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Islahiye |

The valley of Islahiye.

Historical landscapes in a natural corridor in South-Eastern Turkey

P r o j e c t .

The valley of Islahiye

The valley of Islahiye follows a North-South fault line between two mountain ranges, the Amanus to the West and the Kurt Dağ to the East and it connects south-eastern Anatolia with northern Syria and – in spots – the plateau West of the Euphrates with Cilicia. Its central area (i.e. its sections of the Islahiye and Nurdağı administrative districts within Gaziantep province) has been studied in some detail during recent years and this web project accounts for those preliminary results. The many mounds of the valley, of which a dozen or so have been excavated or at least probed, and the many newly retrieved sites and monuments in the last decade should be studied on the ground in the next future systematically, also in order to connect them to the results produced by neighboring projects such as the AVRP and create the necessary documentation base of the territorial continuum in view of the detailed understanding of the urbanization processes of the Northern Levant, increasingly made possible through tools such as the CRANE project.

The Islahiye Valley Project

In the framework of the archaeological excavations carried out by B. U. Alkım between 1955 and 1972 in the valley of Islahiye, in the years 1958 to 1960 he also made a systematic survey there. Building upon the scientific data collected at that time, a joint Turco-Italian project by the Universities of Bologna and Istanbul and the Museum of Gaziantep was implemented between 2003 and 2010 in the area, with the excavations first at Tilmen Höyük until 2008 and then the salvage project at Taşlı Geçit Höyük until 2010. Our approach included the study of ancient landscapes and we soon became, necessarily, entangled in a web of relationships with people and places within the valley, shaping our perception of a shared environment from antiquity to the present without discontinuities. Our territorial interests are incorporated here into the IVP and we have gladly found that the neighboring expedition at Zincirli Höyük by the University of Chicago led by David Schloen was set on a similar tune.

The Website

The current website – actually a work in progress – presents in a scientifically complete fashion the elaborations and studies carried out for characterizing the landscape of the valley of Islahiye, supplying the scholarly community with an elaborate tool of unprecedented precision. We will continue updating the website, branching from the OrientGIS project, not only with new layers but also through galleries of images and other data useful for the reconstruction of settlement patterns, geomorphological changes and differing soil exploitation patterns through time.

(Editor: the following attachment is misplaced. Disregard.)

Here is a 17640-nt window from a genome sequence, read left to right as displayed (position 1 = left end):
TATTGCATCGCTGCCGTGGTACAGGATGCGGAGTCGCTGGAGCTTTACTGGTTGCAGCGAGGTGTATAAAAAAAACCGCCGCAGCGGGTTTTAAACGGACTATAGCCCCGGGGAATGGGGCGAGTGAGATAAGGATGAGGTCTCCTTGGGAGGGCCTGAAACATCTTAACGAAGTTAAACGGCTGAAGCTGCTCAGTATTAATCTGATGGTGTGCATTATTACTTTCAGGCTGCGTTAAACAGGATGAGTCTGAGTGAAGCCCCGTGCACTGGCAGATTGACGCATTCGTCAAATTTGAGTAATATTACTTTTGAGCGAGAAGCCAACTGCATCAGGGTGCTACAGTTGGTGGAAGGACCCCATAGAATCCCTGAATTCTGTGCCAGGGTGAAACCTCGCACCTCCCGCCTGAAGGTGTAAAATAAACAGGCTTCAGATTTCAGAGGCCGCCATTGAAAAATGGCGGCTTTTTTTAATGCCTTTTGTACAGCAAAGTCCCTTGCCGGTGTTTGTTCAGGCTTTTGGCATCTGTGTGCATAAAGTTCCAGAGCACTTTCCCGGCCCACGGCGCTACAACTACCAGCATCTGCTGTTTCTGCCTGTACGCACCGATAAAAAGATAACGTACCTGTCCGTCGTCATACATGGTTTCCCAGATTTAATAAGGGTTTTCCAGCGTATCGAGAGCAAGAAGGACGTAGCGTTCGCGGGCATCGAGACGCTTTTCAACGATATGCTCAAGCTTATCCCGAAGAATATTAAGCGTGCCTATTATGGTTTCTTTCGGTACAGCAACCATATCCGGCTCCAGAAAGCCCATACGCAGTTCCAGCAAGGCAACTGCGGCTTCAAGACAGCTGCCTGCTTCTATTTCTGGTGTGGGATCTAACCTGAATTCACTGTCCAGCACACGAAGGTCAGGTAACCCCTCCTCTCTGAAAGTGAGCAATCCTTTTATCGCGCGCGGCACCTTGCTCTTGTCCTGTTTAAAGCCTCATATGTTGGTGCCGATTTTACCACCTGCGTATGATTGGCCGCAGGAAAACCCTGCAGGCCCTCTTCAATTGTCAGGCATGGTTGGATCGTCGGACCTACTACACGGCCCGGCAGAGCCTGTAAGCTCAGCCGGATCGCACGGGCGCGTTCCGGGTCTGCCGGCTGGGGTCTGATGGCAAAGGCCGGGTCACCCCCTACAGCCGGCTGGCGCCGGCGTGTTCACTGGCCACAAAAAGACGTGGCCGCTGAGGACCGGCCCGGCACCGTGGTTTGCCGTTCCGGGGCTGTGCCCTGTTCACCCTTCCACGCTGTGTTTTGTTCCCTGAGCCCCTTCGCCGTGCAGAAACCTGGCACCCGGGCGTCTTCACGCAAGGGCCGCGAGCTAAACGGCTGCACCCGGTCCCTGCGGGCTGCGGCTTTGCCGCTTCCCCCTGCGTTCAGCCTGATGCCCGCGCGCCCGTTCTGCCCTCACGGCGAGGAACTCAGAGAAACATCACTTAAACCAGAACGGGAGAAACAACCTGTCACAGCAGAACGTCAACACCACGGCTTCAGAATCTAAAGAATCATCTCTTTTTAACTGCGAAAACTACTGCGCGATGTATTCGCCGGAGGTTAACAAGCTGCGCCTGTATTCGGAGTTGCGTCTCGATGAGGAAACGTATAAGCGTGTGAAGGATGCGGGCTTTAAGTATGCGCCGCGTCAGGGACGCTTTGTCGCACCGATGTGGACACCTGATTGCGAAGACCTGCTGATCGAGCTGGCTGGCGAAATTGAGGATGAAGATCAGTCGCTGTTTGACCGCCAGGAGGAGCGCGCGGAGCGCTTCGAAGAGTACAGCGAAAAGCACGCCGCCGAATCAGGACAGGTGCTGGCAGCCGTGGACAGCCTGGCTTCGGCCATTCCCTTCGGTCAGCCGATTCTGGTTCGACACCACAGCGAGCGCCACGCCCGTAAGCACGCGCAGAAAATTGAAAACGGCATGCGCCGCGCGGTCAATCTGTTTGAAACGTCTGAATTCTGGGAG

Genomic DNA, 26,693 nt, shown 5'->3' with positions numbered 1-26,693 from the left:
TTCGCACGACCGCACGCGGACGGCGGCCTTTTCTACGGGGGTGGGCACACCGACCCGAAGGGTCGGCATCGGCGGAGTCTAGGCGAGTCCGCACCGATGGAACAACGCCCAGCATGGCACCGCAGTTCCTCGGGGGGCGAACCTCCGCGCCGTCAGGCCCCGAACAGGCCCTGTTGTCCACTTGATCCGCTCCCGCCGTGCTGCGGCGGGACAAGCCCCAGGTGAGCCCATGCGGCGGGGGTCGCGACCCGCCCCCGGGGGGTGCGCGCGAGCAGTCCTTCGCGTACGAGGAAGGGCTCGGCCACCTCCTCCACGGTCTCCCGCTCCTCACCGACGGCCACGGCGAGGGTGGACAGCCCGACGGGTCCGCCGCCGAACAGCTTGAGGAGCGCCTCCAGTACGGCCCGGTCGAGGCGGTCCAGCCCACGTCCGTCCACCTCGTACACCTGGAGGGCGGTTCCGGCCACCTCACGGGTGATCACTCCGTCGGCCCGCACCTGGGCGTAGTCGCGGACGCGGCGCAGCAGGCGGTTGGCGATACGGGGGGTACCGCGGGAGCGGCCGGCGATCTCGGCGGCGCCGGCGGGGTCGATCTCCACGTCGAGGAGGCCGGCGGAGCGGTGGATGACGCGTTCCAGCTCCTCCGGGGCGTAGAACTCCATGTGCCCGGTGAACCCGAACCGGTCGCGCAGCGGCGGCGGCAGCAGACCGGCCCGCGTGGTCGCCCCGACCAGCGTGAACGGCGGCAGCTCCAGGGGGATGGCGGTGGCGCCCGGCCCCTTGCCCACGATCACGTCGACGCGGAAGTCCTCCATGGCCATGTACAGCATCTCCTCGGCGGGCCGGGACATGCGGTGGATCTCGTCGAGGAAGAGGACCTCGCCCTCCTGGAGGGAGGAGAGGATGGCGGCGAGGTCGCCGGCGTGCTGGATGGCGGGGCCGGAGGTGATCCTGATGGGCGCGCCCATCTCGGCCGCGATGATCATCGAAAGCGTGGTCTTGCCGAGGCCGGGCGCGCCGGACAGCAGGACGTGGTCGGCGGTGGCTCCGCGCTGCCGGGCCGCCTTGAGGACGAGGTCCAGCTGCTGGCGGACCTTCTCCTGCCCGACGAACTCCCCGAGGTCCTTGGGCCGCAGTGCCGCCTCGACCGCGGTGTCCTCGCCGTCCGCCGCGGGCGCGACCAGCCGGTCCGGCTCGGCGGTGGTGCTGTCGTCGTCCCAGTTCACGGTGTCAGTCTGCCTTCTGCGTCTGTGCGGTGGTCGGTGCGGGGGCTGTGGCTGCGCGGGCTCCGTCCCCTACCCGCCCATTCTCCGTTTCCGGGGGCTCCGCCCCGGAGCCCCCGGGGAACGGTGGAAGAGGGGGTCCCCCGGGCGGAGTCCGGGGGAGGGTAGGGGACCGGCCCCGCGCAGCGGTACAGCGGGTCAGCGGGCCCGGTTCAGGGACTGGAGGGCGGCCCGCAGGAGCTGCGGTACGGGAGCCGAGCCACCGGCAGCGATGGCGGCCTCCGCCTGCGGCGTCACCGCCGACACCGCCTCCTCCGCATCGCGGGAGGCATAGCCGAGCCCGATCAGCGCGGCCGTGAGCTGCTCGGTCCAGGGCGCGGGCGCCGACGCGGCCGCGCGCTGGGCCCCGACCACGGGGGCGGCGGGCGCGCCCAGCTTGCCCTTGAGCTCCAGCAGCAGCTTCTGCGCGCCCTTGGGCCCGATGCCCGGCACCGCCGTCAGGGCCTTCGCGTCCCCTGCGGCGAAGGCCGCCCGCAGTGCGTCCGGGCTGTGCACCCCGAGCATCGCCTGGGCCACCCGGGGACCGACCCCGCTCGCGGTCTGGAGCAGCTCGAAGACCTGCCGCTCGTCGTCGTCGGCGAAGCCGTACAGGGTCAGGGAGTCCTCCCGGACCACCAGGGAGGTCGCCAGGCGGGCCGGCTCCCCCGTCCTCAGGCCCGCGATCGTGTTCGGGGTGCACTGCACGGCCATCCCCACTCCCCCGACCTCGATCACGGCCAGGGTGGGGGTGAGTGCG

We at the IVP believe in open access and sharing of scientific information: this website is about calling for a cooperation among scholars to explore and visualize our models on a historical landscape for which we do possess significant archaeological data. We do believe in networked science, in contrasting our differing views on the past with the aim of refining our understanding of social and economic processes. Engagement means believing in the value of digital outputs, of sharing ideas, of open discussions: for this reason, we are looking forward to cooperating with all scholars willing to confer – with due credit – their own materials and elaborations on the Islahiye valley to this website so that it becomes an open forum and a place in which experimenting different methodological approaches for the study of man-environment interaction.

OrientGIS map.



The Islahiye Valley Project is directed by Nicolò Marchetti of the Alma Mater Studiorum-University of Bologna, jointly with Refik Duru of Istanbul University. Archival holdings of the expeditions at Tilmen Höyük of the Universities of Istanbul and of Bologna have been the basis for the project and have been georeferenced by the IVP team. David Schloen of the University of Chicago provided additional materials in a spirit of scientific cooperation. 

We gratefully acknowledge the CRANE 2.0 project for having provided the server on which our webGIS is running. Fairly soon, the materials presented in the website will be made individually available respecting their licensing agreement (all our original elaborations are the copyleft of the Islahiye Valley Project).

 All individual and corporate credits will be listed under each image, with – where of interest – some technical explanations attached too. Satellite imagery and cartographic materials have been downloaded or purchased and then elaborated or modified by Valentina Orrù and by the team of the DICAM Department in Bologna, led by Gabriele Bitelli. News about the updates for metadata and additional functions will be listed in the Feeds section of the website.

The website has been conceived by Nicolò Marchetti (Scientific Editor), with Silvano Bertossa (Web Engineer) setting up the server through PostgreSQL and  GeoServer including the current Leaflet tool for the WebGIS and Valentina Orrù (Web designer and Webmaster) editing and managing the Islahiye Valley WebGIS.

B i b l i o g r a p h y.

N. Marchetti (ed.), Kinku. Sigilli dell’età del Bronzo dalla regione di Gaziantep in Turchia, Dipartimento di Archeologia-Ante Quem, Bologna. 

R. Duru, Excavations at Tilmen Höyük I. Tilmen Höyük Kazıları I, Türk Tarih Kurumu, Ankara 2013.

Excavation reports on Tilmen Höyük.

R. Duru, Gedikli Karahöyük I-II. The Results of Excavations Directed by Prof. U. Bahadır Alkım in the Years 1964-1967. Prof. U. Bahadır Alkım’ın yönetiminde 1964-1967 yıllarında yapılan kazıların sonuçları, Türk Tarih Kurumu, Ankara 2006 and 2010.

GRPOP series on Tilmen Höyük. 

Excavation reports on Zincirli Höyük and the region.